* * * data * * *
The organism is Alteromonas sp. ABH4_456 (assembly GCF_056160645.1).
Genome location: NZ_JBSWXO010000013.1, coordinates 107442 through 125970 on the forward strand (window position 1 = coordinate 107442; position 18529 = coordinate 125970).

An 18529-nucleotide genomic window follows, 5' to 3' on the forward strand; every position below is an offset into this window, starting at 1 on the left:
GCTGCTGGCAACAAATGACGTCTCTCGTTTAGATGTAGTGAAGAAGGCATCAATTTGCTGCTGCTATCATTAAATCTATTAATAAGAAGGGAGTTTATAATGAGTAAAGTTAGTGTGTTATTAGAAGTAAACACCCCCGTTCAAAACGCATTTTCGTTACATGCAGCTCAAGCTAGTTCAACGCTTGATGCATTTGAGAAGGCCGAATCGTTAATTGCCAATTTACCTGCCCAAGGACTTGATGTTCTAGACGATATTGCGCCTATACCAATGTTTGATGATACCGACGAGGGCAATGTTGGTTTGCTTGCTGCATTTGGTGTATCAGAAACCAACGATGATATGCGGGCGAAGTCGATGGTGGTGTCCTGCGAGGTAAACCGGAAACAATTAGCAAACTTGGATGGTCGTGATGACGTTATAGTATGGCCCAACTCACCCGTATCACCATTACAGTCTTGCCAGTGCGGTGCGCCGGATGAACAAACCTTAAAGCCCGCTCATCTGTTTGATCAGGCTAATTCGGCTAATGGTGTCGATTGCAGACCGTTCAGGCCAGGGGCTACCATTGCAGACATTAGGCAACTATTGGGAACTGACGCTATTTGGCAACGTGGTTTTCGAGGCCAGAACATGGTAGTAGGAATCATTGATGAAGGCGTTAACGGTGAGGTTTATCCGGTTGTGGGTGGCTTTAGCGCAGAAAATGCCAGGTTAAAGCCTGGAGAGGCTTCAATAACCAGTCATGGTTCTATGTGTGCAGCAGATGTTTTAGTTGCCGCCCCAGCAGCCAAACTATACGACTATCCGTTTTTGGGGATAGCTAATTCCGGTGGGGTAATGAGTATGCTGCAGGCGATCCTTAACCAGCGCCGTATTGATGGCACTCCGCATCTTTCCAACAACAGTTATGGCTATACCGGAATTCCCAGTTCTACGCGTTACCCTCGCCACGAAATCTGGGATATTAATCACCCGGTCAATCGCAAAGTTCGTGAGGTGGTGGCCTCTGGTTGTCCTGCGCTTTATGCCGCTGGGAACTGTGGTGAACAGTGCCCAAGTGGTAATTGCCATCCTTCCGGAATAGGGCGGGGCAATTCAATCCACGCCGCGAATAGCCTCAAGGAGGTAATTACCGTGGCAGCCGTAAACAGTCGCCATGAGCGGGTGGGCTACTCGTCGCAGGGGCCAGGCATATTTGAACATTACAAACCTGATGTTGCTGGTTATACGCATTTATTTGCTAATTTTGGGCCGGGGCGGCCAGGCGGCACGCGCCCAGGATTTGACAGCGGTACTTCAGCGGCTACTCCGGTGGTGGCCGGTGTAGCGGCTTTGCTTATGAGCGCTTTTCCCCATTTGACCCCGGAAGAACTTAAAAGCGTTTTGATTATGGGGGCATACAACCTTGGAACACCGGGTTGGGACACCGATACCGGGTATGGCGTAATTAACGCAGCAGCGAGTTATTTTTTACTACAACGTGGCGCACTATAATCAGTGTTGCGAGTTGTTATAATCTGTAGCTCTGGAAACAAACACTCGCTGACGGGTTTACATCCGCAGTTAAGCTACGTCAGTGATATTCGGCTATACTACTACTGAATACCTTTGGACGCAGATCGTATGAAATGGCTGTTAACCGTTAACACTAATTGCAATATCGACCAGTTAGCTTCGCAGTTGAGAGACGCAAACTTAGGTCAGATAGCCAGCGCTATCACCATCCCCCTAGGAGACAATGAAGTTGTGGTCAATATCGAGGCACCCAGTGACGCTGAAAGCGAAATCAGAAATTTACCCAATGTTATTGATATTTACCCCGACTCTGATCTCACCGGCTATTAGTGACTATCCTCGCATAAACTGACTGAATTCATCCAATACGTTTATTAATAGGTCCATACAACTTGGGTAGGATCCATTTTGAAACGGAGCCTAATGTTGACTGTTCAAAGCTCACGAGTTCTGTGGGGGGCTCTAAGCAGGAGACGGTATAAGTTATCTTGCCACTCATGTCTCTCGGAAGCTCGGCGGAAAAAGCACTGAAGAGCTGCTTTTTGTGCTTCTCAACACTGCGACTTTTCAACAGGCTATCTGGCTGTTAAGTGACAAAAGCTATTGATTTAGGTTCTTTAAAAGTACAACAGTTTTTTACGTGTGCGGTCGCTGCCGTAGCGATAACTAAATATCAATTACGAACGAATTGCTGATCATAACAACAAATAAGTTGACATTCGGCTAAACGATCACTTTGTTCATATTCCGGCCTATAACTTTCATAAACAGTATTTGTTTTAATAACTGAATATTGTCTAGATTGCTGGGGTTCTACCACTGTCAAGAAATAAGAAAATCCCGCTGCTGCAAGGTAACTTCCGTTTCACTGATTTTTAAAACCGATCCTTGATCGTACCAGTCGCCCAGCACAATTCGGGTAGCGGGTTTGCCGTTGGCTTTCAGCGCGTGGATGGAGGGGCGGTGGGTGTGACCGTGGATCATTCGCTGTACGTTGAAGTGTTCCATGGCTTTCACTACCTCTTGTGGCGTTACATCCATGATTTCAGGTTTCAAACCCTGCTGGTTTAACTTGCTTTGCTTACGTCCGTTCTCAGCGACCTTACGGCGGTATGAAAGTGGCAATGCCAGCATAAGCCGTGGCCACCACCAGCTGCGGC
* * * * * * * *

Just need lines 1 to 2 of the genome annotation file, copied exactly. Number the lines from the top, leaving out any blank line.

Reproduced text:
The organism is Alteromonas sp. ABH4_456 (assembly GCF_056160645.1).
Genome location: NZ_JBSWXO010000013.1, coordinates 107442 through 125970 on the forward strand (window position 1 = coordinate 107442; position 18529 = coordinate 125970).